Los Angeles 911 dispatchers heard from the “million dollar woman” daily, sometimes several times. She said she couldn’t breathe. Each time, says the Christian Science Monitor, emergency crews packed her into an ambulance, and she was released after no medical problem could be found. The ER visits cost the city more than $1 million a year, says Lt. Lionel Garcia of the L.A. Police Department's Mental Evaluation Unit (MEU). It wasn't until mental health clinicians got involved that the root causes of the problem became clear. The woman was lonely and experiencing delusions. Once she was connected with supportive services, the 911 calls ceased.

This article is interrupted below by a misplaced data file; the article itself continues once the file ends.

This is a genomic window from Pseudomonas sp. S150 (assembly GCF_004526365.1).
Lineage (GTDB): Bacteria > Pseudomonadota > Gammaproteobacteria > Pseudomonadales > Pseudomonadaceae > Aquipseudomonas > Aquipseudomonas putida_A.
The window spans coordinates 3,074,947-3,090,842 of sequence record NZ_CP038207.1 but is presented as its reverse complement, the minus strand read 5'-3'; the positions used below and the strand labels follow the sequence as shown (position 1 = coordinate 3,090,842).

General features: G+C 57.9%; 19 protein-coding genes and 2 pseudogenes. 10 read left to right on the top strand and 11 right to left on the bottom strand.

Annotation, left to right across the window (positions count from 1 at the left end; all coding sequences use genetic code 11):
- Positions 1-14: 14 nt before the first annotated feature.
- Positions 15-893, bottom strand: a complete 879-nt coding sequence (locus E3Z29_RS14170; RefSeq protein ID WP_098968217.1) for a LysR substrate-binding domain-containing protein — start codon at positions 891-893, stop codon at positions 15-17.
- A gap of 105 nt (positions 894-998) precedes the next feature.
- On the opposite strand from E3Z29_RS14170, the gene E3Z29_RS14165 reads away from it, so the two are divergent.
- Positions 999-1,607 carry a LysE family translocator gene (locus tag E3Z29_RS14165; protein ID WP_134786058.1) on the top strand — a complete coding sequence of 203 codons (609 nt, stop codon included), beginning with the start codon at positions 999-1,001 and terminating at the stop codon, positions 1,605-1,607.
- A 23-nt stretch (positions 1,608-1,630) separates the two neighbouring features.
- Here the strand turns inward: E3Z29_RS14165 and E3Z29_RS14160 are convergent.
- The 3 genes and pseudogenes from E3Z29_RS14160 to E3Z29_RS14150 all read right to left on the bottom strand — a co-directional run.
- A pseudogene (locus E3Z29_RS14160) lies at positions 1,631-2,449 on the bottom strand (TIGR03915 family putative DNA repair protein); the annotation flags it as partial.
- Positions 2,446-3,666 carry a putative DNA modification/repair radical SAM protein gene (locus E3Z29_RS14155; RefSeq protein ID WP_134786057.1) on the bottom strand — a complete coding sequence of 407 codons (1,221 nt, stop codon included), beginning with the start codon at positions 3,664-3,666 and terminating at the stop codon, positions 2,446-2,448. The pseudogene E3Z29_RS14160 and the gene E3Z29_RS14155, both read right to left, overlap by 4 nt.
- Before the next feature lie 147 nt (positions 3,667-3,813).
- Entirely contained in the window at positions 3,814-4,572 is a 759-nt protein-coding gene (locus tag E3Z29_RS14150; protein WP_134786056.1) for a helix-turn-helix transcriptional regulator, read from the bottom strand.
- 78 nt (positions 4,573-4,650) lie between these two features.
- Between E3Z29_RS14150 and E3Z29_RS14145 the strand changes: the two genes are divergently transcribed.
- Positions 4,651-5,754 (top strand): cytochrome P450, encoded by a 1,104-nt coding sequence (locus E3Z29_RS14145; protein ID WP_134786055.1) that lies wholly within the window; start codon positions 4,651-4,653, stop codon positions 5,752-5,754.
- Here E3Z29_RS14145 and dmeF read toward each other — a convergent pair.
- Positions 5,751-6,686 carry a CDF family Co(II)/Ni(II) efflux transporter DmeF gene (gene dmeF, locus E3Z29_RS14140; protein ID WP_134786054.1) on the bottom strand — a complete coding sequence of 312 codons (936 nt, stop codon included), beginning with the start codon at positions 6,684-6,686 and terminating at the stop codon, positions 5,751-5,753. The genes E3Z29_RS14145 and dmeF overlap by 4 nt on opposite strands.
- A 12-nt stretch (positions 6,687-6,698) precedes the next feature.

The unusual police partnership with the Los Angeles County Department of Mental Health has become a nationally recognized model, the nation’s largest and most robust program. In 2010, it was designated a national training site, and officers from as far away as Australia have reached out to Garcia. By partnering beat cops with mental health clinicians, the MEU reined in costs associated with frivolous 911 calls. It connected thousands of people with counseling and support, reducing incidences of force used on the mentally ill and alleviating the burden on overcrowded emergency rooms and the criminal justice system. Diverting nonviolent offenders to mental health services is better for their recovery and saves tax money, says Fred Osher, director of health systems and services policy at the Council of State Governments.